In case you hadn’t guessed, I am a huge believer in being organized, and in self-improvement in general. Nothing jazzes me quite like a complicated project that promises me a bright, shiny new life of simplicity and ease. On a more practical level, I believe that bipolar folk need to have good systems in place to keep us functioning when depression strikes.
Imagine my delight, then, when I read a review recommending Unclutter Your Life in One Week, a summary of wisdom from Erin Rooney Doland’s Unclutterer blog. I ordered it immediately, even though I thought I didn’t really have a tremendous amount of clutter in my home. How could I? I moved into my lovely new condo at the beginning of May, and purged crap madly before packing.
Of course, I do, indeed, have a good deal of clutter at home and at work. Why, my excess beauty supplies would keep a small village clean and preened for a month; my file drawers at work are crammed with outdated papers and office supplies that past data managers have bequeathed upon me, including, to my dismay, transparencies for overheads (which demonstrate that people bored each other well before PowerPoint) and printable labels for floppy disks.
Once I realized how dire the situation had become, I plunged into Doland’s program, and found her advice to be excellent. I would give one caveat: the agenda for each day is crazily ambitious. Unless you want to bog down and get discouraged, I suggest that you set aside two or three weeks for the dramatic cleanup that she recommends. I’m also a believer in incremental rather than dramatic habit change, if only because I’ve committed to so many radical new plans only to discard or simply forget them in the hustle of daily life. Again, I recommend that you allow several months to implement all of Doland’s cool systems.
The book is divided into separate chapters for each day of the week, each one focusing on a different area of the home and office. She begins by telling you how to clean, simplify and organize the area, then gives a system for maintaining your progress and streamlining the activities associated with the area. So, for example, Monday is devoted to tackling your wardrobe at home and your desk at work, and to setting up a “reception station” by your front door that will give you a transitional zone that will keep you from bringing clutter like loose change and unopened mail into your home.
I tackled the wardrobe project on Sunday, and am still working on it sporadically along with my bathroom. It’s Friday and I haven’t even touched the kitchen or living room. Of course, my wardrobe situation had become pretty grim. I love clothes and shoes, and tend to accumulate them willy-nilly without much regard for fit or function. Following her instructions, though, I managed to pare down my holdings and tidy the floor and storage bins. I haven’t yet established a routine for getting dressed, partly because that entails purchasing at least one big item — a full-length mirror. Also, Doland’s goal with getting dressed is to save time — she believes that it should take no more than five minutes — while I actually enjoy putting together the day’s stunning outfit. So I’m modifying her plan to make dressing fun and sensual rather than simply fast.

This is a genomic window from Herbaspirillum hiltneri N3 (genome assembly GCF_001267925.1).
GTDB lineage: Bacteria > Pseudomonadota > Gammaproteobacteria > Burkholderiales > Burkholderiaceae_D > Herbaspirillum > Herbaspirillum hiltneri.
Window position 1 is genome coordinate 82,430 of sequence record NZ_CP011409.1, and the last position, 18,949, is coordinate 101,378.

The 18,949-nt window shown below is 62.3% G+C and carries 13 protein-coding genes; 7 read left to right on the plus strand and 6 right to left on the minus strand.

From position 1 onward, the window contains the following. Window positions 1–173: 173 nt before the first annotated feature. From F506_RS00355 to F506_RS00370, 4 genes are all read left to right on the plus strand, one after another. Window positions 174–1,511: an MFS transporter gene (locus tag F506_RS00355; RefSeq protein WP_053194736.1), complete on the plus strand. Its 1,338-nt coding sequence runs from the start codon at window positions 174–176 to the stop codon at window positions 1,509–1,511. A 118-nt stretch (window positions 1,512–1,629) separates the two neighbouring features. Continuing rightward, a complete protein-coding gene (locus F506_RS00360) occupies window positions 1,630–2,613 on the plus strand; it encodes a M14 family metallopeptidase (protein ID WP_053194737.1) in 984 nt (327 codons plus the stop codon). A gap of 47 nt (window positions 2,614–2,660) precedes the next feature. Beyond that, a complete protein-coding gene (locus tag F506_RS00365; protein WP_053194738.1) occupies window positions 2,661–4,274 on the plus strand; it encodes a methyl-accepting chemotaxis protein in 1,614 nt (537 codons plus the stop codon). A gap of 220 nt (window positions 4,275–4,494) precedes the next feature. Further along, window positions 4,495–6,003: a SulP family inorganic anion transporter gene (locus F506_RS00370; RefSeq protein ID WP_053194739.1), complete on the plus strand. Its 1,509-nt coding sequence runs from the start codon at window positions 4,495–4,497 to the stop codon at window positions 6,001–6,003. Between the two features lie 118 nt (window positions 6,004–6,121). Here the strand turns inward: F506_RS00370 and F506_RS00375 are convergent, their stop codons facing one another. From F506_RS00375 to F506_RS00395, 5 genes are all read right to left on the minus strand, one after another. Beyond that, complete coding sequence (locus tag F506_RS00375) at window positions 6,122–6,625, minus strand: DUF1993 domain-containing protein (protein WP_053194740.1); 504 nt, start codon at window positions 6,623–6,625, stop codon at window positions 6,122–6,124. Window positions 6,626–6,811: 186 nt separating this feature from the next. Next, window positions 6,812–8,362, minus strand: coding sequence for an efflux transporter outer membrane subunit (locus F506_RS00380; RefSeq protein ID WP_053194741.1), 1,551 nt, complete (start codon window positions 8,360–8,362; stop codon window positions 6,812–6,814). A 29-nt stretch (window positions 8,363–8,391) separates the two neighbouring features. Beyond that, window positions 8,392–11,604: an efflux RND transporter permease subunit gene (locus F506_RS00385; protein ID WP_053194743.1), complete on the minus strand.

Doland provides examples of several wardrobe systems that could work, and encourages you to adopt one that you will actually maintain. This is a real advantage over programs like Getting Things Done that tend to seem elaborate, rigid, and overwhelming to us mentally ill folk. Again and again, Doland emphasizes that the goal is productivity, not maintaining a system for the sheer pleasure of being hyper-organized and precise. This is crucial, since I tend to use things like to do lists to procrastinate and engage in obsessive-compulsive checking behavior rather than as productivity tools.
All in all, though there are plenty of other systems out there (many of which I’ve tried), hers ranks in the 90th percentile, certainly. The same is true of her advice on emailing, filing, and running meetings — her systems are certainly not the only ones, and perhaps not the absolute best, but they are an excellent starting point if certain areas of your life have drifted out of control. Doland’s book rises above the competition because she breaks each project down into tiny steps and shows you exactly where to start on what could otherwise be an overwhelming project.
There are two odd omissions: there’s no advice on organizing storage closets (mine is quickly descending into chaos) or junk drawers (ditto). I can happily turn elsewhere for these, though, so it’s no big loss.
Overall, Doland’s book is a valuable organizing tool. Even if I only follow one-seventh of her advice, my quality of life will improve, and I’m all about quality of life. Too, this book showed up in the mail at just the right time: when I was digging out from a depressive episode and becoming discouraged by the disorder around me. I’m ready for some good old-fashioned goal-directed behavior, and Doland’s book has provided structure and encouragement. So buy it and jump in, or store it until you’re neck-deep in clutter and desperate for a cure.
Love to all.